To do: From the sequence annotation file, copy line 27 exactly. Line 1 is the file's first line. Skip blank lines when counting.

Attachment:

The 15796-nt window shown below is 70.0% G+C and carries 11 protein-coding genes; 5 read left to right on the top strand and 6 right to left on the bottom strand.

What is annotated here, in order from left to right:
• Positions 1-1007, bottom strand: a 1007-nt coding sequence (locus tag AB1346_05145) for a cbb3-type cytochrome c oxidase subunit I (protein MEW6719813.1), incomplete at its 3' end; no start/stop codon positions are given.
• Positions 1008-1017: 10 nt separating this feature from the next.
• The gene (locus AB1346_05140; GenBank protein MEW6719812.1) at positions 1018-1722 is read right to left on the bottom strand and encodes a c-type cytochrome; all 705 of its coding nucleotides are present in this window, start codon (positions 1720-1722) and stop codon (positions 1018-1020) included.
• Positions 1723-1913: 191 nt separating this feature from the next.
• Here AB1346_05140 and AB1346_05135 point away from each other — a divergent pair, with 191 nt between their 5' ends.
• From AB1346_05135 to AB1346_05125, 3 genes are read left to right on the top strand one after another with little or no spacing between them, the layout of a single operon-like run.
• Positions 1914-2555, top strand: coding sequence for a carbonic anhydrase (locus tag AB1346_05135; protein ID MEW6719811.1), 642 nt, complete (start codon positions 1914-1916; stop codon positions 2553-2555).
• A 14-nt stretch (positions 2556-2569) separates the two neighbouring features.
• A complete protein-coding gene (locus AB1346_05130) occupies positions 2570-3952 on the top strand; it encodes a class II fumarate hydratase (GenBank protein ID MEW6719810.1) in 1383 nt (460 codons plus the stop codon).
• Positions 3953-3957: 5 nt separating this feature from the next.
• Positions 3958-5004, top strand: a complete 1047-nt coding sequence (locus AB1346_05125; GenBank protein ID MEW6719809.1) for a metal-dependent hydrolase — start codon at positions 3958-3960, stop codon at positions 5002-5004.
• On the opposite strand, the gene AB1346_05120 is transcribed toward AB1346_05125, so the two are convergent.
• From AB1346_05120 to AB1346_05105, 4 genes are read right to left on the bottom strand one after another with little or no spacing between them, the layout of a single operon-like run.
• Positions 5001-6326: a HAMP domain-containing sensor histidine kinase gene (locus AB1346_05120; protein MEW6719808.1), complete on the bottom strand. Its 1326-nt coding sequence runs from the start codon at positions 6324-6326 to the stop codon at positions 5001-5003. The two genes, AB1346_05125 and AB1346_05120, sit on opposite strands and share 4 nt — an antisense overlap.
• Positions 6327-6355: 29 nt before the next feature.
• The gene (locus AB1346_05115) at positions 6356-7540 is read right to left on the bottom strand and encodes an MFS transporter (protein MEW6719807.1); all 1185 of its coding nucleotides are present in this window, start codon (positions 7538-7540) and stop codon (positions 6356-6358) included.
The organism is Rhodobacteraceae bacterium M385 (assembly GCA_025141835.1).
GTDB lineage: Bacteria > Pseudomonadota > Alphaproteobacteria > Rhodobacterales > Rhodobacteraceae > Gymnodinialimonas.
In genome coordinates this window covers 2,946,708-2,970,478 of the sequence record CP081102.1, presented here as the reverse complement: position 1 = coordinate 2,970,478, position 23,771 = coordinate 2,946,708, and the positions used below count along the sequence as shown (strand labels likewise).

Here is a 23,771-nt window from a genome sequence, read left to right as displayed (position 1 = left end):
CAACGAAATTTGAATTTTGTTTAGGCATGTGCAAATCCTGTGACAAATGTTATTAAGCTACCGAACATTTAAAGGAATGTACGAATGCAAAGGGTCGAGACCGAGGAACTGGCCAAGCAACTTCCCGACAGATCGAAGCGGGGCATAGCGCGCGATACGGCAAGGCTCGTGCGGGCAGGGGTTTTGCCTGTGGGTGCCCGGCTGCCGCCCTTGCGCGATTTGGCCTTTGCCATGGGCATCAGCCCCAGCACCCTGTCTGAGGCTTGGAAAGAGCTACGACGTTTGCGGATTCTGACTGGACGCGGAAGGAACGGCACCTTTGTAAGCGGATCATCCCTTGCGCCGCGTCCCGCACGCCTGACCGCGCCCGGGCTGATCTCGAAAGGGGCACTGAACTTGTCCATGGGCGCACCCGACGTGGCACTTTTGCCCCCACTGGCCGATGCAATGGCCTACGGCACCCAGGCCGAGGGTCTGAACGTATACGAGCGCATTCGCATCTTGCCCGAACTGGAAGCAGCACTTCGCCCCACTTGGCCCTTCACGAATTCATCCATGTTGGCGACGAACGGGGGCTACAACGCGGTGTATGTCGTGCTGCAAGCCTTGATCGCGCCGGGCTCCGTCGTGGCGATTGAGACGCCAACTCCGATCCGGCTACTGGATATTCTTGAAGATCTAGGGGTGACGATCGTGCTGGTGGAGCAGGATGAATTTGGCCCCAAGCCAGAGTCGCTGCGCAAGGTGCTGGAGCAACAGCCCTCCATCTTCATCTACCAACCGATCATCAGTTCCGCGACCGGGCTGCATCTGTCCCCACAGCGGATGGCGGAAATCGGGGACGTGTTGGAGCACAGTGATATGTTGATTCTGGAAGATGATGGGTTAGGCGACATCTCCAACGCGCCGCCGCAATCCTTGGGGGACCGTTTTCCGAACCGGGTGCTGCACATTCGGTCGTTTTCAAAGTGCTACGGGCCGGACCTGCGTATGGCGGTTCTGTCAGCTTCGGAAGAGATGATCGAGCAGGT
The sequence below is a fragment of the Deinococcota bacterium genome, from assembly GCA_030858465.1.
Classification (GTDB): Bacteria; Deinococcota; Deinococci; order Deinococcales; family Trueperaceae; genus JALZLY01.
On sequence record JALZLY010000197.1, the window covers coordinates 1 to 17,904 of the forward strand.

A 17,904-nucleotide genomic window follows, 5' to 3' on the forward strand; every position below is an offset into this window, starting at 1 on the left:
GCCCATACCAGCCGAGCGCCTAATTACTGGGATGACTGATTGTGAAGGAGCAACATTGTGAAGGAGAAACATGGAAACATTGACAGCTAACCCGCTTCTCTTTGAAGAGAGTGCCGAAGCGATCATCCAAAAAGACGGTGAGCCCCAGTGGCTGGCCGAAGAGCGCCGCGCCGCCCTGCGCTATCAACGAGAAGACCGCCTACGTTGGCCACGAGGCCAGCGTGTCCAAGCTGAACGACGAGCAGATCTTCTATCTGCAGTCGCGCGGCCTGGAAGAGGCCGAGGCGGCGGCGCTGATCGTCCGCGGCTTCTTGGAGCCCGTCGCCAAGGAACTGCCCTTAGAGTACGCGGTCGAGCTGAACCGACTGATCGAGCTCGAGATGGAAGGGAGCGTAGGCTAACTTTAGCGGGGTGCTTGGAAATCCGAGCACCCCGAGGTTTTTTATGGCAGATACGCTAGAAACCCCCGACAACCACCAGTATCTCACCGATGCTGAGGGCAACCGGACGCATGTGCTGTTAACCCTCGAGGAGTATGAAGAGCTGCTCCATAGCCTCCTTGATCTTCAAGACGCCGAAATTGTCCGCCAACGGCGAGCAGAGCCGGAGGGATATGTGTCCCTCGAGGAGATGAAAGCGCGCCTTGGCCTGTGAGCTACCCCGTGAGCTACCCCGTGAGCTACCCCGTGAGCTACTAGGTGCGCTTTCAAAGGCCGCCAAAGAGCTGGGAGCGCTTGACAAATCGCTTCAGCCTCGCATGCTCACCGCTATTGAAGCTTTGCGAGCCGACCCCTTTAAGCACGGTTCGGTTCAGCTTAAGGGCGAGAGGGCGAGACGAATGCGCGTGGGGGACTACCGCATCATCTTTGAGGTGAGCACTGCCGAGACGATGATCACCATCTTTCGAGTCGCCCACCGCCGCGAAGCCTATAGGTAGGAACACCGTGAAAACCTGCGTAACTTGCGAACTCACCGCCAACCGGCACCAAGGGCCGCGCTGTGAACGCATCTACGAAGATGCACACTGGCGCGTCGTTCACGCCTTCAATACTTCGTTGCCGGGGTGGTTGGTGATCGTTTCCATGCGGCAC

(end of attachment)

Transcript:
A 17,904-nucleotide genomic window follows, 5' to 3' on the forward strand; every position below is an offset into this window, starting at 1 on the left: